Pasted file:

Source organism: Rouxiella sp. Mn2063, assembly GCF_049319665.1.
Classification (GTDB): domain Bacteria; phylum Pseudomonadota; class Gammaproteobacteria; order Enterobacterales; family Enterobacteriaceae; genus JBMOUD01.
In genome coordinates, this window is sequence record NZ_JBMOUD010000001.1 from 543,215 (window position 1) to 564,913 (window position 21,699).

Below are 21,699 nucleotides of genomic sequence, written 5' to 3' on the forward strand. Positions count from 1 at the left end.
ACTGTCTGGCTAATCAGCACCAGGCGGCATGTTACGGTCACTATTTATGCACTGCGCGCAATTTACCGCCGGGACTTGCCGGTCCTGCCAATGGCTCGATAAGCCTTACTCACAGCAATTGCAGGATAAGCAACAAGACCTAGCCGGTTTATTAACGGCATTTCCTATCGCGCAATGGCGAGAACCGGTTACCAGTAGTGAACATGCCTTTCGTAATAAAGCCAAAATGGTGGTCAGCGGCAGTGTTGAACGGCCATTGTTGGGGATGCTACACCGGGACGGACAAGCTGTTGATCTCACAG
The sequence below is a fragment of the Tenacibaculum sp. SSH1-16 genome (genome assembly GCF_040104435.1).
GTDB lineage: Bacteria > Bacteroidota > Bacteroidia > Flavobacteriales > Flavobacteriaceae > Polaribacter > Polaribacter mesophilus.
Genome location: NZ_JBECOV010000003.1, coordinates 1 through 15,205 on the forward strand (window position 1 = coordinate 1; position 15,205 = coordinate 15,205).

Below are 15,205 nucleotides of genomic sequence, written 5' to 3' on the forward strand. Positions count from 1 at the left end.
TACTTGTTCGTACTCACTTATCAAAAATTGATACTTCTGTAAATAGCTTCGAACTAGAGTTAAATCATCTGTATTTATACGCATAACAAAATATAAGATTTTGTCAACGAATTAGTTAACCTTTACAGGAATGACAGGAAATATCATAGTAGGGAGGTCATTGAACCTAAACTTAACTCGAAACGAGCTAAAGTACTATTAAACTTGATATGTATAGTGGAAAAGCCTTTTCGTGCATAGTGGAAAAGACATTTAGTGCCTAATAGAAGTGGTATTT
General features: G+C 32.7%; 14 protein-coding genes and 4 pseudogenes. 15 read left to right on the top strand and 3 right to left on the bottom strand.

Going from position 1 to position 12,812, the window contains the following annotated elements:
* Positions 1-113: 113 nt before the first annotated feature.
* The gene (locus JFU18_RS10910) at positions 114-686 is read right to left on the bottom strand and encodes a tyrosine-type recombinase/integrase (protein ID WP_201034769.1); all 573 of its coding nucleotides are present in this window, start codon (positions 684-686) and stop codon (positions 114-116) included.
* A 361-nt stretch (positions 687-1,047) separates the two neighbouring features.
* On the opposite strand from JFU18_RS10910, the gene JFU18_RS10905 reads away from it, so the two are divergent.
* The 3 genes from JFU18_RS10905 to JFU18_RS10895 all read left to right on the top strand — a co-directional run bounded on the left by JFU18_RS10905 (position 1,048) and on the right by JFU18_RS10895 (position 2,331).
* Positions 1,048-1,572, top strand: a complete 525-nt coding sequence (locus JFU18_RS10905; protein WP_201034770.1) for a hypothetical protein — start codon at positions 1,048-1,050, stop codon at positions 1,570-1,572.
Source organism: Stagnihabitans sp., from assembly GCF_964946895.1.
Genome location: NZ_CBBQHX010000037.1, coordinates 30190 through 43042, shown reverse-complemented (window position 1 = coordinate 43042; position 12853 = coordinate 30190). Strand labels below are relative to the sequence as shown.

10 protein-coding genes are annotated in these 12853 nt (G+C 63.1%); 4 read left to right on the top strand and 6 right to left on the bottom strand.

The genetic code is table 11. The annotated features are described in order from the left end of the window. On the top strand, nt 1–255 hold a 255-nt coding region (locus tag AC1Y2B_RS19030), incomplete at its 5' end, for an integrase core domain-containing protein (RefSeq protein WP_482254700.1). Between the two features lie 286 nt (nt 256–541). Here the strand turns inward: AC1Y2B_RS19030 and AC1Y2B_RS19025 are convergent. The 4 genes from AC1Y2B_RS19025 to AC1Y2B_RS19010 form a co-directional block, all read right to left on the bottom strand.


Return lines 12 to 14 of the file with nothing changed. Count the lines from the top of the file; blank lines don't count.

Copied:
Going from position 1 to position 12,812, the window contains the following annotated elements:
* Positions 1-113: 113 nt before the first annotated feature.
* The gene (locus JFU18_RS10910) at positions 114-686 is read right to left on the bottom strand and encodes a tyrosine-type recombinase/integrase (protein ID WP_201034769.1); all 573 of its coding nucleotides are present in this window, start codon (positions 684-686) and stop codon (positions 114-116) included.